June 1, 2013
NGC 3169 and NGC 3166, interacting galaxies in Sextans
Image Credit & Copyright: Adam Block/Mount Lemmon SkyCenter/University of Arizona (http://skycenter.arizona.edu/gallery/Galaxies/NGC3166)
NGC 3169 (left) and NGC 3166 (right) are two interacting spiral galaxies, located some 70 – 75 million light-years away in the constellation of Sextans (the Sextant). The picture spans about 400,000 light-years at the group’s estimated distance. The distance between the galaxies is about 160,000 light-years. Combined with NGC 3165, the small and dim spiral galaxy at the bottom-right of the pair, they form the NGC 3166 group of galaxies within the larger Leo 1 group.
NGC 3169 is an unbarred spiral galaxy with tightly-wound arms, including an asymmetrical one, that are shining bright with big, young, blue stars. It has a small bright nucleus (an active galactic nucleus that likely harbours a supermassive black hole) and multiple dust lanes that appear in silhouette against the large central bulge. There is an extended halo around the galaxy.
The stellar population in the nucleus and a ring around it, shows an age of only one billion years and is generally younger than the surrounding stellar population. This suggests that a burst of star formation took place in the nucleus roughly one billion years ago.
In 1984, the Type II-L supernova 1984E was discovered in this galaxy, and in 2003, a second supernova, designated SN 2003cg, was discovered; this time of Type 1a.
A supernova is a phenomenon in which a star explodes in the final phase of its life. There are two types: Type I and Type II. The Type I does not show hydrogen in the spectra, while Type II supernovae do show hydrogen in their spectra. Type II, are explosions of massive stars (initially more than 8 times the mass of the Sun).
The Type I category is sub-divided into Type Ia, Type Ib and Type Ic supernovae. Among these, Type Ia are explosions of white dwarf stars., while Types Ib and Ic supernovae are caused by the core collapse of massive stars. Compared to Type Ib, Type Ic supernovae have lost more of their initial envelope, including most of their helium.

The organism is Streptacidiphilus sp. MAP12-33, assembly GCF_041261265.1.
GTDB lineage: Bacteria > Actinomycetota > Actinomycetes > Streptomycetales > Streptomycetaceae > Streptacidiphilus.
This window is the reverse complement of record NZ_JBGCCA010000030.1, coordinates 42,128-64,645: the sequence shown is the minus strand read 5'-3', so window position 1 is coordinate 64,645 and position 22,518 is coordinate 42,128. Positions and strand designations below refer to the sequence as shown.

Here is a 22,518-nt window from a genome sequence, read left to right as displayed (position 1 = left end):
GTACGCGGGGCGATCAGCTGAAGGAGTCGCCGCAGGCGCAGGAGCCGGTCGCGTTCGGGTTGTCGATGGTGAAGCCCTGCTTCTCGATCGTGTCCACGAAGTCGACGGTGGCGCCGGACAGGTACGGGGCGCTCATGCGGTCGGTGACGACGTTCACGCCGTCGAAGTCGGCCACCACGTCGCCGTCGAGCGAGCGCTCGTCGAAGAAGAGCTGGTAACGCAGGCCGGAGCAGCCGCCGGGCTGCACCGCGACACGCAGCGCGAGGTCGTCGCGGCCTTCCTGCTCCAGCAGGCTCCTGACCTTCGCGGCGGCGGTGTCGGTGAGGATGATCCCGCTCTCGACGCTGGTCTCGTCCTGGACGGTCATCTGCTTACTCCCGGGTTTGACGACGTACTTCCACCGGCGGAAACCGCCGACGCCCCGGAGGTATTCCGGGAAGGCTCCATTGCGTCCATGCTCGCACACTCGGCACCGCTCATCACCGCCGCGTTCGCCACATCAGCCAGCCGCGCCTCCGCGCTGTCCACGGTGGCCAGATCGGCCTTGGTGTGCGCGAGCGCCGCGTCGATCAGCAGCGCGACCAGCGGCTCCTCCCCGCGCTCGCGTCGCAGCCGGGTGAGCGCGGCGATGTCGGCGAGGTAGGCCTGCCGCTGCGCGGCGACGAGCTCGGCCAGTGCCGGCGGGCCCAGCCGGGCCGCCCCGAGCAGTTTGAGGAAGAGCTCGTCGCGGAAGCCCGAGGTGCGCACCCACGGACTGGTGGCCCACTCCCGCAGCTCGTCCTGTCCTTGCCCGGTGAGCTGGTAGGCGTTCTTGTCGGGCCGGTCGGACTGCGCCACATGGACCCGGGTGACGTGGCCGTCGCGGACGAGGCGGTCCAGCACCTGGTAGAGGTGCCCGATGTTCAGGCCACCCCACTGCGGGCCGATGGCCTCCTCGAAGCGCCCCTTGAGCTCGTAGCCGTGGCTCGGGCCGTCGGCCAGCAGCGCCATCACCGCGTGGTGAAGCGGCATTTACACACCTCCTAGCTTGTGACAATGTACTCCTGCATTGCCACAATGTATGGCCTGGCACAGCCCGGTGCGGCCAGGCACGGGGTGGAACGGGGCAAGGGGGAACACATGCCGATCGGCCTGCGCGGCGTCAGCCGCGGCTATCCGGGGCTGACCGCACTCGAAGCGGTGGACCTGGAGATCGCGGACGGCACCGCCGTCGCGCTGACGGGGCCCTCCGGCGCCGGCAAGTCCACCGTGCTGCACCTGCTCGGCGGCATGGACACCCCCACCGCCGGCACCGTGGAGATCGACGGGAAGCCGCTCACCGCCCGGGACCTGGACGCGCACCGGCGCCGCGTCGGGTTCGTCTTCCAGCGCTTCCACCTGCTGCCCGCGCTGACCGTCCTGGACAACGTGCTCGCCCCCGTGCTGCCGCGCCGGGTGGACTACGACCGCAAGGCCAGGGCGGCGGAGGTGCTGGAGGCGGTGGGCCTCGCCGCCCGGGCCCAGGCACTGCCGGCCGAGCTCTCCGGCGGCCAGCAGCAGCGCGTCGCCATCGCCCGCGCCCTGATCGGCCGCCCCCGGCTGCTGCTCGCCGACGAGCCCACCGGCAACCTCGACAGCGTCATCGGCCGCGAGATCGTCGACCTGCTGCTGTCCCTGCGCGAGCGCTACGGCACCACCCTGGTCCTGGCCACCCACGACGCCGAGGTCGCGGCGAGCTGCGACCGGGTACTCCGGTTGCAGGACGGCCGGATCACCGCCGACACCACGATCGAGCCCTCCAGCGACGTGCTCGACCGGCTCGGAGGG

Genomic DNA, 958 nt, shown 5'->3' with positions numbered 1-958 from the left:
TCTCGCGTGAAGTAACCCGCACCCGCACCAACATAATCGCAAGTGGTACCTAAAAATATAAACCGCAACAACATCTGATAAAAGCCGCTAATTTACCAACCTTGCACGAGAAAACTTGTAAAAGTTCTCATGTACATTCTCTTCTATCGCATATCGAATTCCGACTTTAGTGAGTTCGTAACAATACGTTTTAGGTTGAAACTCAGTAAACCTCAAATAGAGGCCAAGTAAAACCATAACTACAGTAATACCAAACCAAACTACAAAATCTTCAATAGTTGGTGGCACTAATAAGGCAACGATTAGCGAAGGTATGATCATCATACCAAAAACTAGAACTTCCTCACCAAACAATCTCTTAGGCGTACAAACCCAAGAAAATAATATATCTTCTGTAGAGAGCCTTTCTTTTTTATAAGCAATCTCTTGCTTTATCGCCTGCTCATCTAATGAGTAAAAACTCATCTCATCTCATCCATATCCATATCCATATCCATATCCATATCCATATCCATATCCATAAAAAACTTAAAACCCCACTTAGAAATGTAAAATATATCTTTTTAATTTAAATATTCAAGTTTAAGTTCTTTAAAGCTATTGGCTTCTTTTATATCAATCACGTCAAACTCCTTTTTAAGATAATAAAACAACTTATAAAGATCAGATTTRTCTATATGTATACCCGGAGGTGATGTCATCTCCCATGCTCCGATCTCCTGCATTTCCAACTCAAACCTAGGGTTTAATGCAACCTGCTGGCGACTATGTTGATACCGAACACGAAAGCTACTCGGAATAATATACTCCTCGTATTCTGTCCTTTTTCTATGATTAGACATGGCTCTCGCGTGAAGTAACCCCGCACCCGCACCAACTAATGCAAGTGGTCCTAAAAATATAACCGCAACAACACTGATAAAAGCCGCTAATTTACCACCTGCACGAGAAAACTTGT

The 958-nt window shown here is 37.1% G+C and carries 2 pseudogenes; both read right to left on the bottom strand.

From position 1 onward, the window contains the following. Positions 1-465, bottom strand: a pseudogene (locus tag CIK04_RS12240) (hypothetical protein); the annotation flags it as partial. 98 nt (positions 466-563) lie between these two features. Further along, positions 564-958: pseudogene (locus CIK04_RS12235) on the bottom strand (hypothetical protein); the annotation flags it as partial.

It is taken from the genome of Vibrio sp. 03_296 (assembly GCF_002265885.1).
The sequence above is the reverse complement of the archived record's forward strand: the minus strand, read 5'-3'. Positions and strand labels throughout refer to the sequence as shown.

NGC 3166 is a barred spiral galaxy with a very small, very bright nucleus in a short smooth bar, and unlike its bluer counterpart, it is not forming many new stars. It shows a large very faint extended envelope. In 2012 the Type Ic supernova SN 2012cw was discovered in this galaxy.
These adjacent galaxies are demonstrating that each member of the duo is close enough to feel the distorting gravitational influence of the other. As these two galaxies begin to merge, they are starting to be pulled apart. The faint wisps surrounding NGC 3169 are its outer spiral arms being pulled off, and lots of luminous gas has been drawn out from its disk. The gravitational tug of war has also fragmented the dust lanes in its companion NGC 3166.
The three galaxies are embedded within an extended ring of neutral hydrogen that is centered on NGC 3169. Eventually the galaxies will merge to form a single galaxy.